Another lost season for our beloved Los Angeles Clippers has got us thinking about what fate our team would have faced in a less forgiving age. It’s easy to forget that sportsmanship is a rather recent innovation, and that athletes in the ancient world often faced dire consequences should they lose a single contest. We’re not necessarily speaking of the obvious examples, like those poor Roman gladiators or unfortunate Aztec ballplayers. The penalty for poor athletic performance wasn’t always death; sometimes it was simply abject humiliation:
An early Hittite text speaks of an archery contest held in the presence of the king, in which the winner received wine, and the loser suffered the humiliation of stripping naked and bringing water for the others.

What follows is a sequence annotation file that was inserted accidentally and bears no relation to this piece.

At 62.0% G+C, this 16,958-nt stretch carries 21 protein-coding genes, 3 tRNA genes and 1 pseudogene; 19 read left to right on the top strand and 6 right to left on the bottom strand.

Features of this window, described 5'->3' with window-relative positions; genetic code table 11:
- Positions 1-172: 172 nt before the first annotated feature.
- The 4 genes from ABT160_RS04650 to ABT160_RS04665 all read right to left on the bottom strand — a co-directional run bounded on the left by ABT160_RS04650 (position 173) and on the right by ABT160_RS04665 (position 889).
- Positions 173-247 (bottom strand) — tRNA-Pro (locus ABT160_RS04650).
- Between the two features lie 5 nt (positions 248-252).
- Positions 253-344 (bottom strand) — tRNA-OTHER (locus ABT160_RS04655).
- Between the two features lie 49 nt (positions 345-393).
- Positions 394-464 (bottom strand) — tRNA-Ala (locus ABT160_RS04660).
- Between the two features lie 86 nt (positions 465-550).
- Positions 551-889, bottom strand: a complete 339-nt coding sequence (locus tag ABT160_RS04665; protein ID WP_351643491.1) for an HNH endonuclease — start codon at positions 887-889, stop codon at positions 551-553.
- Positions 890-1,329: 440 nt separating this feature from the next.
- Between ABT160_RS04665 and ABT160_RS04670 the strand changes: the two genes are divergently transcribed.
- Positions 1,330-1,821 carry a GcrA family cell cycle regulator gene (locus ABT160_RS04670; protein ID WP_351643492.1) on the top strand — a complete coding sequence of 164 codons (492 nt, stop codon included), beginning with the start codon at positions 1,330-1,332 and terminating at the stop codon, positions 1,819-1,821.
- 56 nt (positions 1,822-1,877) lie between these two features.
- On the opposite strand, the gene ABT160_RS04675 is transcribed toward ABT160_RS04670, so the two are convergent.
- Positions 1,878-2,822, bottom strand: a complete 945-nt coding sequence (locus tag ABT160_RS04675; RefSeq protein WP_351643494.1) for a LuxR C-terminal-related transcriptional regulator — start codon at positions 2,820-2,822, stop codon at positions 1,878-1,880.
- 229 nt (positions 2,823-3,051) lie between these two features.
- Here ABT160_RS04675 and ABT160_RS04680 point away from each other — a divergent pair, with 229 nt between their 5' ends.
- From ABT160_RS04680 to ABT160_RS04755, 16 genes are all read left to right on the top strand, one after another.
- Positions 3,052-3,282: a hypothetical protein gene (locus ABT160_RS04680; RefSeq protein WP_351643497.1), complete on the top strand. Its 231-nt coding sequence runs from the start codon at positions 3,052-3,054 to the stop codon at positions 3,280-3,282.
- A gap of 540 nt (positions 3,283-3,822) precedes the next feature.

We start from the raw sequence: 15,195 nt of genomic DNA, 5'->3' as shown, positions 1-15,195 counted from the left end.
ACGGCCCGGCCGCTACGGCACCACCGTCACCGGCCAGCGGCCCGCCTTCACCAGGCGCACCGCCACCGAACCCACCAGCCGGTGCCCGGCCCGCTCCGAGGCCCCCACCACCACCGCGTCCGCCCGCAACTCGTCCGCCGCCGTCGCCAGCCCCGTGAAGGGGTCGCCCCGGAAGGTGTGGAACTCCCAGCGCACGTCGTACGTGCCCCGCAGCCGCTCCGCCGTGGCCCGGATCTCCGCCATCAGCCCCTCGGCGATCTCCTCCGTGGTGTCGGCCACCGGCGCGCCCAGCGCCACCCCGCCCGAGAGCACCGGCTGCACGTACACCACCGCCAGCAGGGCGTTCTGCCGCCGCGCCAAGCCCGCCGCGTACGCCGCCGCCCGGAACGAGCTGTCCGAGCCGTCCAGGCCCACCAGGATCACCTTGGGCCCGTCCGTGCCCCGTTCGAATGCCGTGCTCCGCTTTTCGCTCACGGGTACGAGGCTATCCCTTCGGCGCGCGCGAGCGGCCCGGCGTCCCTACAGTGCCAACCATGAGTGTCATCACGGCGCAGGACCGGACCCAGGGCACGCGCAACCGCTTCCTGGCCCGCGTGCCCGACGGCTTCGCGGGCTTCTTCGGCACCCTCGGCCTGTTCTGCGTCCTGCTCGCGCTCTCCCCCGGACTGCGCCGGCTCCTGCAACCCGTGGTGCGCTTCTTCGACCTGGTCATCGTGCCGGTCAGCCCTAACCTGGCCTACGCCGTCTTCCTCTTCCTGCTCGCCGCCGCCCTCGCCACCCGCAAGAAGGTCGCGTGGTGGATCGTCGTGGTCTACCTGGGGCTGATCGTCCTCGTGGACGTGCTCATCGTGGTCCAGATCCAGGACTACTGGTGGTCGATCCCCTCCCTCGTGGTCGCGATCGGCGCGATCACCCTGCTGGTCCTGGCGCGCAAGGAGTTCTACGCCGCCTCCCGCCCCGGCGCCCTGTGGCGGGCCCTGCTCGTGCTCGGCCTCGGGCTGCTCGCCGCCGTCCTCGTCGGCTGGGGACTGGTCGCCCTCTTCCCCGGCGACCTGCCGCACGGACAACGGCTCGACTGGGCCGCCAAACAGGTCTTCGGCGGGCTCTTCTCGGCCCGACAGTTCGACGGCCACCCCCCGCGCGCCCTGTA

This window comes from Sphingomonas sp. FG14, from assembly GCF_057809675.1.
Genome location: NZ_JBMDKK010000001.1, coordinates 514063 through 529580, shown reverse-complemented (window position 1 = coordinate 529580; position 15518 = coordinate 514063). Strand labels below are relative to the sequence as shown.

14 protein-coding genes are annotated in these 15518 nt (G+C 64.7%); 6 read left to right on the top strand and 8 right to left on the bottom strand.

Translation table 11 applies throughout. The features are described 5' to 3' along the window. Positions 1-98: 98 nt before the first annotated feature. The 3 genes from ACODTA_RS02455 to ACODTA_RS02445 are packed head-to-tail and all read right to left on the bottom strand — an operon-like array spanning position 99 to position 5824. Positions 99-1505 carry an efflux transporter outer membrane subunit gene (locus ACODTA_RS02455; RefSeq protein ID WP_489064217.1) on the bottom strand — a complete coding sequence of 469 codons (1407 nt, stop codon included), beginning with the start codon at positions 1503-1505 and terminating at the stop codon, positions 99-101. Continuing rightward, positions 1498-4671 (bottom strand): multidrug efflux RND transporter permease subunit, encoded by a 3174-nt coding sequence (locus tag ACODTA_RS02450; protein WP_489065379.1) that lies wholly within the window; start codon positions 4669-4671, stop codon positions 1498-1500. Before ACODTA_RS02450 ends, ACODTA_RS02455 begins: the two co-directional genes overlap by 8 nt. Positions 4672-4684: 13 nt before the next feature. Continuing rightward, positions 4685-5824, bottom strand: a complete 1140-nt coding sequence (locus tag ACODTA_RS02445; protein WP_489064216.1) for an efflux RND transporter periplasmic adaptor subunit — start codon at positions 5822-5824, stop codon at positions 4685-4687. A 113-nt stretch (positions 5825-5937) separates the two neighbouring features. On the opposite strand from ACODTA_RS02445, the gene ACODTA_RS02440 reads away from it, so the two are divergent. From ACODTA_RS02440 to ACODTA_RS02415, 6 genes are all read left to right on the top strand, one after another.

As much as we’d like for the Clippers to be a wee bit more motivated on the floor, we have to say that the advent of sportsmanship speaks well for our species’ development over the past few millennia. Any society that builds punishments into its games’ rules is a society that has some serious problems with its power dynamics. Because ultimately, an over-reliance on sticks (as opposed to carrots) can only breed paranoia and fear between those who play the games, and those who use them for amusement.
That said, we wouldn’t mind seeing Clippers’ owner Donald T. Sterling get a little taste of Hittite mockery. Lord knows he deserves it.